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NSW: Drug pamphlet display causes outrage

24 Nov 2008 6:20 PM

SYDNEY, Nov 24 AAP - Parents have every right to be outraged about a pamphlet on drug use displayed during an information day for high school students in the NSW Hunter Valley, the opposition says.

The National Drug and Alcohol Research Centre's pamphlet, A User's Guide toSpeed, is not designed for the general public but aims to help users quit the habit.

It was put on display to a group of Year 8 students visiting Toronto Courthouse for a drug and alcohol workshop promoted by the NSW government, The Daily Telegraph reported on Monday.

Copies of another brochure, Choose to Use, which the government in June ordered be destroyed after a public outcry, were also on display.

Opposition education spokesman Andrew Stoner said a user's guide to drugs was the last thing parents needed their children to see.

"Parents have got every right to be outraged that their children may be getting literature which encourages drug use," he told reporters.

"They've also got every right to be outraged about the lame excuses from the Rees Labor government."

NSW Health Minister John Della Bosca said his predecessor Reba Meagher had ordered copies of the Choose to Use brochure be pulped.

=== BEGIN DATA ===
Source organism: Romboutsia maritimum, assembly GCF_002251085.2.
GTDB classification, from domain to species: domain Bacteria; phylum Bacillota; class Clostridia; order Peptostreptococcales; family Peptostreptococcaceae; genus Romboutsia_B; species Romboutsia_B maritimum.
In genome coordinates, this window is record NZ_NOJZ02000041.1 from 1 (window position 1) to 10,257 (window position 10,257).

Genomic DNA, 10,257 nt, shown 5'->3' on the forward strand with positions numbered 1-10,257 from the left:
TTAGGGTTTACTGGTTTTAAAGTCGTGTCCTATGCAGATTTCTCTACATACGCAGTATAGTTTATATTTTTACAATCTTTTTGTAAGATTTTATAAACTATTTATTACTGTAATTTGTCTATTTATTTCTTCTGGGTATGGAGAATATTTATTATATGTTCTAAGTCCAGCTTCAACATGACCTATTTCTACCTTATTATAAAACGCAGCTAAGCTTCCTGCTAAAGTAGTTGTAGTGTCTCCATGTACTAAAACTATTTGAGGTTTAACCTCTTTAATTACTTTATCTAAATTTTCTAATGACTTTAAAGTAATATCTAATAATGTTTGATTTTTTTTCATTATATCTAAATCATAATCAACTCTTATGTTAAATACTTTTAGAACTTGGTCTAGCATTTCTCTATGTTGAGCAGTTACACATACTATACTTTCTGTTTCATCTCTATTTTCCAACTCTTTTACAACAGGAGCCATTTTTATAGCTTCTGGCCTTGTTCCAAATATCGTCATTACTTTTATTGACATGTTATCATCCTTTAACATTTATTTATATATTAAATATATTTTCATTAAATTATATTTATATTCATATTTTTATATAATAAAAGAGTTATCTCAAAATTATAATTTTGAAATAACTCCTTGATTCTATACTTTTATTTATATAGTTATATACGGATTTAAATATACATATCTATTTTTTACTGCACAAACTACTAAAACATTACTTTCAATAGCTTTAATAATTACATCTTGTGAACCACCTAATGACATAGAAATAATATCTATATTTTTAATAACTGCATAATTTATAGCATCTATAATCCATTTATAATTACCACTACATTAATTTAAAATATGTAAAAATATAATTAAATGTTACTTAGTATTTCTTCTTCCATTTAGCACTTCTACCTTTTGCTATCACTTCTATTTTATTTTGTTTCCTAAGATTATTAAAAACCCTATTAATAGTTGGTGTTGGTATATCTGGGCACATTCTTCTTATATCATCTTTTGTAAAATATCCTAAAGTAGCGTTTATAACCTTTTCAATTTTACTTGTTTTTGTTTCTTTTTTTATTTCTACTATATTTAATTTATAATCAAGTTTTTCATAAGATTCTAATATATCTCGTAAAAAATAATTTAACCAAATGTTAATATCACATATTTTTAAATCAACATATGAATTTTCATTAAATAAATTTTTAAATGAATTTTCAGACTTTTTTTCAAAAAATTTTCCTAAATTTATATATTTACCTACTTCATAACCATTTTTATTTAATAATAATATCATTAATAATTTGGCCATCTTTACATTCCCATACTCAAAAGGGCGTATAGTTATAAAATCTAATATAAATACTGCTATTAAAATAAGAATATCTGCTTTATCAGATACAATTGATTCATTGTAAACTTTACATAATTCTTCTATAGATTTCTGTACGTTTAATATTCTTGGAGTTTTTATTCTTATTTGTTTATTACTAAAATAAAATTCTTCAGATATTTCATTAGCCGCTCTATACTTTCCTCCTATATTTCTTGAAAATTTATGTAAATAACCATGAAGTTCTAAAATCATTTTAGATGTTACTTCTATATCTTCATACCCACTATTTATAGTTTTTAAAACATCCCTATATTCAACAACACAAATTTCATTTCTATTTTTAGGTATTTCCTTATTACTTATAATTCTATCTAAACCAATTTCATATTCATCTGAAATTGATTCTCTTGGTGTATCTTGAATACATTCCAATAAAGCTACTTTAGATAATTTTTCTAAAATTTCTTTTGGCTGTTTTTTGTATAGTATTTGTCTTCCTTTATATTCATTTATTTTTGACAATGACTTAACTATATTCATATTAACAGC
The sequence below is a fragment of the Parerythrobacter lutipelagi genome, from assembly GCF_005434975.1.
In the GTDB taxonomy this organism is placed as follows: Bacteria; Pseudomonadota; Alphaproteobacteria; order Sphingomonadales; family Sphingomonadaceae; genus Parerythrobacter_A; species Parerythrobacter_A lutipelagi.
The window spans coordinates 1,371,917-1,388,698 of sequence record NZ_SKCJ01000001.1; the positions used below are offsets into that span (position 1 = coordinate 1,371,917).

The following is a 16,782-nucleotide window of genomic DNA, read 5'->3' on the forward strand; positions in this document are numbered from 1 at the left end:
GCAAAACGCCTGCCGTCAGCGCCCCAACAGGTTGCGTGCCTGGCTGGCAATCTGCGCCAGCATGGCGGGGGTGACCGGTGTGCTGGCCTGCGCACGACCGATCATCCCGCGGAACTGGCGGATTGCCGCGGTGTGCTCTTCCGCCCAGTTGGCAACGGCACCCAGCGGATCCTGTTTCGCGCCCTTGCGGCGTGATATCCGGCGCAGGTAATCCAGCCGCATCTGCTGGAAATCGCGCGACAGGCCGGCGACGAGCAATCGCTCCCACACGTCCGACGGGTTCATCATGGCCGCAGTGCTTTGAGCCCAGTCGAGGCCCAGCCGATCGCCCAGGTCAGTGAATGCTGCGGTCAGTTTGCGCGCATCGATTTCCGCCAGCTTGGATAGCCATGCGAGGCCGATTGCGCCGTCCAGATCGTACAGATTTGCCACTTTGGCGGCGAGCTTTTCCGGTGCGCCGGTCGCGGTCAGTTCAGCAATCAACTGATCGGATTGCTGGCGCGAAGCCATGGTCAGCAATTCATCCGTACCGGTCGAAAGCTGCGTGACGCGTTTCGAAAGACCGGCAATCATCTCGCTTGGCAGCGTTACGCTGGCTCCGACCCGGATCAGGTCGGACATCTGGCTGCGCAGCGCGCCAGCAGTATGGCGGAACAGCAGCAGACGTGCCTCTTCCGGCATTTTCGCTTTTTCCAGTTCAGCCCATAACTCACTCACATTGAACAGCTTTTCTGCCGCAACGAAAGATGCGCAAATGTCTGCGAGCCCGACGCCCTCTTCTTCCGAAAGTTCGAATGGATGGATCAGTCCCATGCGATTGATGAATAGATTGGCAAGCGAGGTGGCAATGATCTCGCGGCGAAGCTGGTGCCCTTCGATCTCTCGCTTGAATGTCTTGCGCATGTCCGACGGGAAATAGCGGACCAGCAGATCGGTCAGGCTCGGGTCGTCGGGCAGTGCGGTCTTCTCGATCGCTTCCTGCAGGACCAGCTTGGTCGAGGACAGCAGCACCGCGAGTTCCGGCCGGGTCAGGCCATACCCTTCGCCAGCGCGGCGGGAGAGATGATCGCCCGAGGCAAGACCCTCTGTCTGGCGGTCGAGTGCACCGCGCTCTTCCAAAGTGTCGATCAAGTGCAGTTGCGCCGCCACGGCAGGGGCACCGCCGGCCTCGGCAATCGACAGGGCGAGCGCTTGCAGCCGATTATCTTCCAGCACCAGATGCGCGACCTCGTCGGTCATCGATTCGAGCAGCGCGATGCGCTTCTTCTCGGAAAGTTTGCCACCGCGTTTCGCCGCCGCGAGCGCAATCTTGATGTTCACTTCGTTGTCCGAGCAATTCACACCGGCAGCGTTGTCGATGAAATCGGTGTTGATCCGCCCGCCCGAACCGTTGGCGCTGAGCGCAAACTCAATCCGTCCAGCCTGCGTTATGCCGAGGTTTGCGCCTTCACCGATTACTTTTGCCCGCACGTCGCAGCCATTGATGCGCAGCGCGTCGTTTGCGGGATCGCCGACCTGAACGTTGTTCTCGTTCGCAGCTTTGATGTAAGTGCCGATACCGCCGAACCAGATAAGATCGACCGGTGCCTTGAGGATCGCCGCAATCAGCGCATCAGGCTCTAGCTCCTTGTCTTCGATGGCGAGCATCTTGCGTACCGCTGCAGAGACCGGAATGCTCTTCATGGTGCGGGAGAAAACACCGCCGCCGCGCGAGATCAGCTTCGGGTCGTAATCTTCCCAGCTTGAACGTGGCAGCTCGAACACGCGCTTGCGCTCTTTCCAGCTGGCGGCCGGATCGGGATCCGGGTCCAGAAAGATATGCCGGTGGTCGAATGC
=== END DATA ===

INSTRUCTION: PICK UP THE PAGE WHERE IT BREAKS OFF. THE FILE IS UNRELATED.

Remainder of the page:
"It would appear a non-government organisation has kept some copies and distributed it at an inappropriate forum," he told ABC online.

"I haven't seen it myself, but clearly, this is an inappropriate forum for this kind of drug material."

Drug campaigner Darren Marton gave a talk at the workshop and said the pamphlets were on a trestle table outside.

The pamphlet on speed advises users to get a reliable dealer and wait to see the effects of a hit before taking more of the drug.

Mr Marton on Monday said the literature was inappropriate.

"I stand here on behalf of all the parents who are the silent voices who don't get to speak up," he told reporters.

"This is unacceptable."

Mr Marton said he had been a heroin addict after starting to abuse cannabisand alcohol at an early age.

Harm minimisation had been a blanket policy, he said, adding that it wasnot appropriate in every circumstance.

"In my opinion, and many other people's, it should not be at a grass roots level (for) 13- and 14-year-olds," he said.